The Institute for Media and Society, a Nigerian based Non Governmental Organisation, NGO, has been shortlisted for the 2019 Index Censorship Freedom of Expression Award.
Organizer of the award, Index on Censorship is a UK-based non-profit organisation that publishes work by censored writers and artists and campaigns against censorship worldwide.
The nomination process commenced with 400 nominations including artists, writers, journalists and campaigners fighting for freedom of expression against immense obstacles while 15 organisations and individuals from all over the world made the final cut.
CEO of Index on Censorship, Jodie Ginsberg said, “Free speech is the cornerstone of a free society – and it’s under increasing threat worldwide. That’s why it’s more important than ever to recognise the groups and individuals willing to stand up for it.”
The awards are in four categories, namely: arts, campaigning, digital activism and journalism.
The Institute for Media and Society, IMS, has been in the forefront for the struggle to liberalise the broadcast media in Nigeria and also allow broad participation of the citizenry in the broadcast industry, especially for the establishment of community radio stations across the country. The struggle has however yielded positive results with the granting of licenses to several privately owned commercial broadcast stations and many community radio stations in Nigeria.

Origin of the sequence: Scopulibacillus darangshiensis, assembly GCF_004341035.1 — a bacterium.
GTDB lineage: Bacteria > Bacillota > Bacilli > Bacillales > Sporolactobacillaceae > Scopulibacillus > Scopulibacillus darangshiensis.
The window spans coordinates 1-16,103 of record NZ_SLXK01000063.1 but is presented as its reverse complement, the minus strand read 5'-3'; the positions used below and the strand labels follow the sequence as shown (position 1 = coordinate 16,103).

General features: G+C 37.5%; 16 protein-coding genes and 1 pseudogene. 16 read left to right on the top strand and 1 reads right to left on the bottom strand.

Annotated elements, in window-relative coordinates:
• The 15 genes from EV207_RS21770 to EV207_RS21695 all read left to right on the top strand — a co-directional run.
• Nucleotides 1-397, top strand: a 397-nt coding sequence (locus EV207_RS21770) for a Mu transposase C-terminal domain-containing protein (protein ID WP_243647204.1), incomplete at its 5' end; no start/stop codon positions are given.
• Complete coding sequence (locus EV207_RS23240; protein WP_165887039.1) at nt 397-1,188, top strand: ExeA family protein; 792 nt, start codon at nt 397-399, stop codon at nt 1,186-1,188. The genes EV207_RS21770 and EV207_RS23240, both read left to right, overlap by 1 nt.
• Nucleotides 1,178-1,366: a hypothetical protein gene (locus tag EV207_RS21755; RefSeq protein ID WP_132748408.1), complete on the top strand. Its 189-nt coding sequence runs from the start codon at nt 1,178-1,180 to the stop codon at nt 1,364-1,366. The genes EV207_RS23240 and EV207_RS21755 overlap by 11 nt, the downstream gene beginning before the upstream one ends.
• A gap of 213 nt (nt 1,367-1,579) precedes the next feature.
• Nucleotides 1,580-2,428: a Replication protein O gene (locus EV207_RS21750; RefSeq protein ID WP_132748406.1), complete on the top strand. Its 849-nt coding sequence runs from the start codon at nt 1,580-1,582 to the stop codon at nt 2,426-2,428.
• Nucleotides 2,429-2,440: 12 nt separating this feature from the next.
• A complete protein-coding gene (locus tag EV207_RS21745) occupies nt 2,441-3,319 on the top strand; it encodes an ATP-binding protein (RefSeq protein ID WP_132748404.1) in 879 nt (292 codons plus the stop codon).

The organizer in a statement released on Tuesday nominated IMS under Campaigning category and stated as follows:
The Institute for Media and Society (IMS) is a Nigerian NGO that aims to improve the country’s media landscape by challenging government regulation and fostering the creation of community radio stations in rural areas at a time when local journalism globally is under threat. Three-quarters of television and radio stations in Nigeria are owned by politicians, and as a result they are divided along political lines, while rural communities are increasingly marginalised. IMS’s approach combines research and advocacy to challenge legal restrictions on the media as well as practical action to encourage Nigerians to use their voices, particularly via local radio. IMS also tracks violations of the rights of journalists in Nigeria.
Also nominated under this category is the Media Rights Agenda, another Nigerian based media NGO.
Judges for this year’s awards, which is in its 19th year, are award-winning investigative journalist and Rappler.com Editor-in-Chief Maria Ressa, actor and filmmaker Khalid Abdalla, computer scientist and author Dr. Kate Devlin, and writer and social activist Nimco Ali.
Winners, who will be announced at a gala ceremony in London on 4 April, become Index on Censorship Freedom of Expression Awards Fellows and are given year-long support for their work, including training in areas such as advocacy and communications.